Beneath the surface lies a carefully crafted visual metaphor, a subtle, enigmatic political commentary on the birth of a nation.
The newborn child is in a manger on the floor between his parents. Mary wears red robes with a blue veil as she knits a small piece of white cloth. Above her head shines a single, six pointed, star. Joseph holds a file and a sickle. A hammer lies at his feet. A pitchfork, ceramic vessels and a heavily laden beast of burden imply agricultural toil and industrial production.
Mary's face is calm, her expression serene. The infant lies vulnerable at her feet. Mary's blood red skirt flows between her legs symbolizing the long and difficult birth of the new Cuba. The man with his tools and his politics is focused on his work. Mary and the child are radiant, luminescent, portending a bright and hopeful future for the nascent nation.
Gattorno’s “La Navidad” poses symbolic, metaphorical questions of a political and social nature.
Will the newly born child be clad in the red, white and blue ideals of capitalist freedom as knitted together by the mother of democracy? Or will the infant bear the tools of collective labor under the yoke of its ideological father the communist state?
Gattorno, always a shrewd and calculating man, was more pragmatic than he was idealistic. The answers to those questions were not as important to him as was the painting asking them. He was far more interested in art than in politics.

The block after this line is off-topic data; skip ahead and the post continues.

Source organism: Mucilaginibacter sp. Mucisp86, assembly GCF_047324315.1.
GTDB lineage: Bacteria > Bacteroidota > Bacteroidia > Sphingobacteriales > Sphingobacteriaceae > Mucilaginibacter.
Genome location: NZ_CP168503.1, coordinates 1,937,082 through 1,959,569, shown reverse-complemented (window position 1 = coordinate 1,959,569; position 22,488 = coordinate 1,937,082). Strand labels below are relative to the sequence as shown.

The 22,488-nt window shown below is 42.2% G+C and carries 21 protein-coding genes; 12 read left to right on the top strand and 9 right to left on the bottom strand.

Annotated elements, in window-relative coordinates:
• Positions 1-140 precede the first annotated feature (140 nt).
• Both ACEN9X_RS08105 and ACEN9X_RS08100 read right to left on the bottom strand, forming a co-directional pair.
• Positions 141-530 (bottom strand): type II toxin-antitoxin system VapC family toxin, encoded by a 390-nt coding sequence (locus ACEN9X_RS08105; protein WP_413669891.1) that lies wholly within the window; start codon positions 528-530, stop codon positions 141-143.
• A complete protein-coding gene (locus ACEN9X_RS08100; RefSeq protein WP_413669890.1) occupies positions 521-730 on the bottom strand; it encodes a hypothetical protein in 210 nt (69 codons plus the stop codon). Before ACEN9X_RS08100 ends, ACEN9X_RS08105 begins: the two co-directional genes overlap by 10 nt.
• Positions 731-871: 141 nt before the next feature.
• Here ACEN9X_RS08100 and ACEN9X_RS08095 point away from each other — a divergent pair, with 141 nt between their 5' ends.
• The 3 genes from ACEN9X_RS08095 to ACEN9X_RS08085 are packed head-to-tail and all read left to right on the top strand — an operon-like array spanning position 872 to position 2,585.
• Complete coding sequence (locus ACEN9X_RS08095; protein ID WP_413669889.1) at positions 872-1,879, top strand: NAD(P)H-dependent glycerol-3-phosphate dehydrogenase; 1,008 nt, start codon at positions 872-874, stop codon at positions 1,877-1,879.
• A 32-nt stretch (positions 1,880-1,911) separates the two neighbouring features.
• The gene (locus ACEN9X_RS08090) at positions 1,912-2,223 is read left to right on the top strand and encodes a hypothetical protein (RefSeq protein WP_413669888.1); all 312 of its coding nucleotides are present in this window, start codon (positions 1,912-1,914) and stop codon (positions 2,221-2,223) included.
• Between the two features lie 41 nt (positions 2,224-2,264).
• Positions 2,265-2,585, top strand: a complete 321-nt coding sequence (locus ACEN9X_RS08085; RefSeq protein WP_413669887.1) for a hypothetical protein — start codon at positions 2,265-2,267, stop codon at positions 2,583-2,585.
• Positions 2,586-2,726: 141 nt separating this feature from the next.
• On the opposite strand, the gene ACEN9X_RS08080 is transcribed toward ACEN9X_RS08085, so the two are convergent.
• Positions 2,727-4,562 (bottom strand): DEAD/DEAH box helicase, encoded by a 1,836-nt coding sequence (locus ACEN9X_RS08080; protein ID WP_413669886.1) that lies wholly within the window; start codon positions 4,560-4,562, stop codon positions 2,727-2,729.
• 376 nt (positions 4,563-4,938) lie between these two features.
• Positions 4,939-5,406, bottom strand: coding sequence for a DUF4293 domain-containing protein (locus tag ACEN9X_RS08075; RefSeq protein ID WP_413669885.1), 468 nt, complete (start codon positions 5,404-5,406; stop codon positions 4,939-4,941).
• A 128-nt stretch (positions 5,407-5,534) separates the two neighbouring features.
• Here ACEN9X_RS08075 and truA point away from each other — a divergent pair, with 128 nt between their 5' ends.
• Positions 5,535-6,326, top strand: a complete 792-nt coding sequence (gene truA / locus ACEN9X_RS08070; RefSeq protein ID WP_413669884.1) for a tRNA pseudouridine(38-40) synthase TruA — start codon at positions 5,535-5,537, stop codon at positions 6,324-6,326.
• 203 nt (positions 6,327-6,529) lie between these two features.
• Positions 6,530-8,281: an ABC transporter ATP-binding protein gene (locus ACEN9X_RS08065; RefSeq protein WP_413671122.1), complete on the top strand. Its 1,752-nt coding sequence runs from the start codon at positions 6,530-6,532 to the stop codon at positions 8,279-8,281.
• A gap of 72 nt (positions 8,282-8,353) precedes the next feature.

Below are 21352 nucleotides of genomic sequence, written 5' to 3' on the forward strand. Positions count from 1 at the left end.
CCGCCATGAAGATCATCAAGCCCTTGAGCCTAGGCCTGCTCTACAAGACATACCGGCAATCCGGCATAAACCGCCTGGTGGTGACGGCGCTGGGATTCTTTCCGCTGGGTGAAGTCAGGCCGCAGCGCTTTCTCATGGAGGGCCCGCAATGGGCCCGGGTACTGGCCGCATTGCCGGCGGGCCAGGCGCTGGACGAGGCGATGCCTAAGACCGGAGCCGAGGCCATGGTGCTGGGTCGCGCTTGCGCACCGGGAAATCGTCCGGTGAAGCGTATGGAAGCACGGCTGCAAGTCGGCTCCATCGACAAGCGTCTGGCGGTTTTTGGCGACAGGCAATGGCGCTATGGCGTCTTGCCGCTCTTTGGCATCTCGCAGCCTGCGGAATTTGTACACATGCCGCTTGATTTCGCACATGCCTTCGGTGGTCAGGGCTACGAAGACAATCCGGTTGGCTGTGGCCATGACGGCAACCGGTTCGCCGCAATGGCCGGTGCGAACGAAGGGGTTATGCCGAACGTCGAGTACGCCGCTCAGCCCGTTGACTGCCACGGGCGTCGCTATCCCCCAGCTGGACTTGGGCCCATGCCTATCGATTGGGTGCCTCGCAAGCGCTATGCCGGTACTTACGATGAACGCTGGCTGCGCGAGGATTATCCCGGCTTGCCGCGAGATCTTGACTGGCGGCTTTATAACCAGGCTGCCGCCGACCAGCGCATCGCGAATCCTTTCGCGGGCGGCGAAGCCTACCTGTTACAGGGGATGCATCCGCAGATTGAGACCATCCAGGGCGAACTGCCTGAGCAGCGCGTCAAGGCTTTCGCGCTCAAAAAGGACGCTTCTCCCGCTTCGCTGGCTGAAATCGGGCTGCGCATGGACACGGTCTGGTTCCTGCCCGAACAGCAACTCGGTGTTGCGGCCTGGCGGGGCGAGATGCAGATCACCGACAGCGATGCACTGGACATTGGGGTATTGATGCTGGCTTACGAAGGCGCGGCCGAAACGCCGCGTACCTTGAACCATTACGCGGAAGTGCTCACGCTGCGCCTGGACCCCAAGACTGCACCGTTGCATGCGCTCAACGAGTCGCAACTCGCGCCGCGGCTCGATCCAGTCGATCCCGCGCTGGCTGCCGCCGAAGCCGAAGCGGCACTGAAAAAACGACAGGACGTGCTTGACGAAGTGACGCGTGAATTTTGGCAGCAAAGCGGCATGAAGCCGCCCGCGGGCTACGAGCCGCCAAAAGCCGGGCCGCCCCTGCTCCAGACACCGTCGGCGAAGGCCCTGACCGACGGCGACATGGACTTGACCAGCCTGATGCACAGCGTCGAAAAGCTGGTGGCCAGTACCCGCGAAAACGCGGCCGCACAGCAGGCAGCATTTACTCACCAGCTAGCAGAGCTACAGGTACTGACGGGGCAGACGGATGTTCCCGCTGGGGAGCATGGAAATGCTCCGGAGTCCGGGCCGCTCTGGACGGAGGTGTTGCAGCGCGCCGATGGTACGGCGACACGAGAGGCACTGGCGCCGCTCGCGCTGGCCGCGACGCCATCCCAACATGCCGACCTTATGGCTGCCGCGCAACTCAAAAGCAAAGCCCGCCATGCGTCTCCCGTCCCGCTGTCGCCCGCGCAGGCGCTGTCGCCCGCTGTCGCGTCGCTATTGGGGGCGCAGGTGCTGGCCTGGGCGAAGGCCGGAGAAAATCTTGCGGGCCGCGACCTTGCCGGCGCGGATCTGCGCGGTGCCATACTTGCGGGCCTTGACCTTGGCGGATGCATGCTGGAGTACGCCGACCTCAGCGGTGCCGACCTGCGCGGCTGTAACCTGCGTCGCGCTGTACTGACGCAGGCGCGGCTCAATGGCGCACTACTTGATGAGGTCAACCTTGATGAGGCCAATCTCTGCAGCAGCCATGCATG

Gattorno considered politics and popular culture, religion and spirituality as nothing less than ideal sources of subject matter. If they happened to enhance the social and historic value of his works, so be it.
He chose to eschew political activity, social reform or religious debate, devoting himself instead to gathering and arranging elements of the natural world, combining them with talent to explore, evolve and express his own unique artistic vision.
Gattorno steadfastly maintained his creative integrity even at the cost of commercial success. Evidence of this devotion to his painterly principles is the substantial body of work he produced over the course of a career that spanned more than half a century.
Primitive, surreal or symbolic the life and work of Antonio Gattorno remain versatile, innovative and enigmatic.